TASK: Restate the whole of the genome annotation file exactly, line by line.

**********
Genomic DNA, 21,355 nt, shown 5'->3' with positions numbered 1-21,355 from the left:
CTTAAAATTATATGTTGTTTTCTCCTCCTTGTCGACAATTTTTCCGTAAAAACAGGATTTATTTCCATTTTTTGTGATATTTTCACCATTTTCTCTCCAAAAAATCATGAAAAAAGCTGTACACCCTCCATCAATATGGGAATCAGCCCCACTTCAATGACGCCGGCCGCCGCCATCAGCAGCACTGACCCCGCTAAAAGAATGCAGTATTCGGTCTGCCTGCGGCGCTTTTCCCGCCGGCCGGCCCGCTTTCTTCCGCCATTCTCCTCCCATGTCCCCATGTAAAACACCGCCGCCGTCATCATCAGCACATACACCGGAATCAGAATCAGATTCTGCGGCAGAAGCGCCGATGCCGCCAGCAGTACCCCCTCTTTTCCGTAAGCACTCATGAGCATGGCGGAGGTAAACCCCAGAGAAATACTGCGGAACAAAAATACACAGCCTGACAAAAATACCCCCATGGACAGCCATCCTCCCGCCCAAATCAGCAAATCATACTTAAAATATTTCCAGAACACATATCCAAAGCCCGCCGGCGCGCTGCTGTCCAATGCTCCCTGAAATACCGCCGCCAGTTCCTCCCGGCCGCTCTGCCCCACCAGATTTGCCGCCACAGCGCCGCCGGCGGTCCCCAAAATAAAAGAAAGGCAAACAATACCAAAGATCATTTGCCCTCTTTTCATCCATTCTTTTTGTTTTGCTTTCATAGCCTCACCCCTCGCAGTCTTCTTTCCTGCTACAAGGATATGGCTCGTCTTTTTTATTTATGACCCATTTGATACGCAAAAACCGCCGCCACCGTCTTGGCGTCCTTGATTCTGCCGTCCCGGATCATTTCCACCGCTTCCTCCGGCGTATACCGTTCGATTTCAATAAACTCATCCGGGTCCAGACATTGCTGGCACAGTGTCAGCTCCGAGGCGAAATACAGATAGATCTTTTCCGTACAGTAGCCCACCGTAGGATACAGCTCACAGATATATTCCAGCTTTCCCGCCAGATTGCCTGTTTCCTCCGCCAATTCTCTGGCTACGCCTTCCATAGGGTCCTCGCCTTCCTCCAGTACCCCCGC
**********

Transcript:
Genomic DNA, 21,355 nt, shown 5'->3' with positions numbered 1-21,355 from the left:
CTTAAAATTATATGTTGTTTTCTCCTCCTTGTCGACAATTTTTCCGTAAAAACAGGATTTATTTCCATTTTTTGTGATATTTTCACCATTTTCTCTCCAAAAAATCATGAAAAAAGCTGTACACCCTCCATCAATATGGGAATCAGCCCCACTTCAATGACGCCGGCCGCCGCCATCAGCAGCACTGACCCCGCTAAAAGAATGCAGTATTCGGTCTGCCTGCGGCGCTTTTCCCGCCGGCCGGCCCGCTTTCTTCCGCCATTCTCCTCCCATGTCCCCATGTAAAACACCGCCGCCGTCATCATCAGCACATACACCGGAATCAGAATCAGATTCTGCGGCAGAAGCGCCGATGCCGCCAGCAGTACCCCCTCTTTTCCGTAAGCACTCATGAGCATGGCGGAGGTAAACCCCAGAGAAATACTGCGGAACAAAAATACACAGCCTGACAAAAATACCCCCATGGACAGCCATCCTCCCGCCCAAATCAGCAAATCATACTTAAAATATTTCCAGAACACATATCCAAAGCCCGCCGGCGCGCTGCTGTCCAATGCTCCCTGAAATACCGCCGCCAGTTCCTCCCGGCCGCTCTGCCCCACCAGATTTGCCGCCACAGCGCCGCCGGCGGTCCCCAAAATAAAAGAAAGGCAAACAATACCAAAGATCATTTGCCCTCTTTTCATCCATTCTTTTTGTTTTGCTTTCATAGCCTCACCCCTCGCAGTCTTCTTTCCTGCTACAAGGATATGGCTCGTCTTTTTTATTTATGACCCATTTGATACGCAAAAACCGCCGCCACCGTCTTGGCGTCCTTGATTCTGCCGTCCCGGATCATTTCCACCGCTTCCTCCGGCGTATACCGTTCGATTTCAATAAACTCATCCGGGTCCAGACATTGCTGGCACAGTGTCAGCTCCGAGGCGAAATACAGATAGATCTTTTCCGTACAGTAGCCCACCGTAGGATACAGCTCACAGATATATTCCAGCTTTCCCGCCAGATTGCCTGTTTCCTCCGCCAATTCTCTGGCTACGCCTTCCATAGGGTCCTCGCCTTCCTCCAGTACCCCCGC